Jesus and His apostles leave the fishing boat in Capernaum and journey on foot to Caesarea Philippi, another primarily Gentile city to the north. This city was built by Tetrarch Philip, brother of Herod Antipas, in honor of Caesar. He added the name Philippi both to honor himself and to distinguish this city from the other Caesarea on the seacoast (often called Caesarea Maritima) which was built by Herod. Some still call it by its former name, Paneas, in honor of the god Pan. Mt. Hermon towers over the city, shielding it from the harsh heat that bears down on most of Judea, and even bringing snow in the winter. The mountain also brings fresh, cold water to the inhabitants of the city. Jesus brings His apostles here to enjoy some rest and time to pray in solitude. Upon their arrival, they go immediately to a secluded place near the mountain. Jesus goes off by Himself to pray, as the apostles stand watch nearby, talking amongst themselves and praying also. After a while, His apostles join Him. He looks up at their approach and smiles. “Who do the people say that I AM?” He asks. The apostles are a bit taken aback at the abrupt question. Peter, always one to blurt out what is on his mind, answers, “Well, Rabbi, many people say that you are Elijah or John the Baptist come back from the dead. Some say Jeremiah, or one of the other prophets.” Jesus looks at them rather sadly, knowing that this response signifies a failure of the people to understand who He truly is, for even the greatest of the prophets falls far short of being the Messiah.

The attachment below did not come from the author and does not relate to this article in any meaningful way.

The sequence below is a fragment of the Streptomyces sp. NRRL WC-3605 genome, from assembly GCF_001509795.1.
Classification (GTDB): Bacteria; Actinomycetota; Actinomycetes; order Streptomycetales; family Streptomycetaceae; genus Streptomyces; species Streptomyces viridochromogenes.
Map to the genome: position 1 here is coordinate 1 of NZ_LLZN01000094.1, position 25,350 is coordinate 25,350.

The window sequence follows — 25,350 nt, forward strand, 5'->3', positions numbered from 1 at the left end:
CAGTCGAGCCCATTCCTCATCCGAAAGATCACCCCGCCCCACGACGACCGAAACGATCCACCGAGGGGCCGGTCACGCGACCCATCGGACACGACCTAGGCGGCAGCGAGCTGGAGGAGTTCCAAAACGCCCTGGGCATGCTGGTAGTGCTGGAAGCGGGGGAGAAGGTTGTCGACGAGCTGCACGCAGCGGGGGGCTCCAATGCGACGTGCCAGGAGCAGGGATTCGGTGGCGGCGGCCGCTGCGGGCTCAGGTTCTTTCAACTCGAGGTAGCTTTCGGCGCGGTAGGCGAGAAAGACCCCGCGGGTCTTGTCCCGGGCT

Matthew 16:13-14, Mark 8:27-28, Luke 9:18-19, http://restlesspilgrim.net/blog/wp-content/uploads/2011/08/map.jpg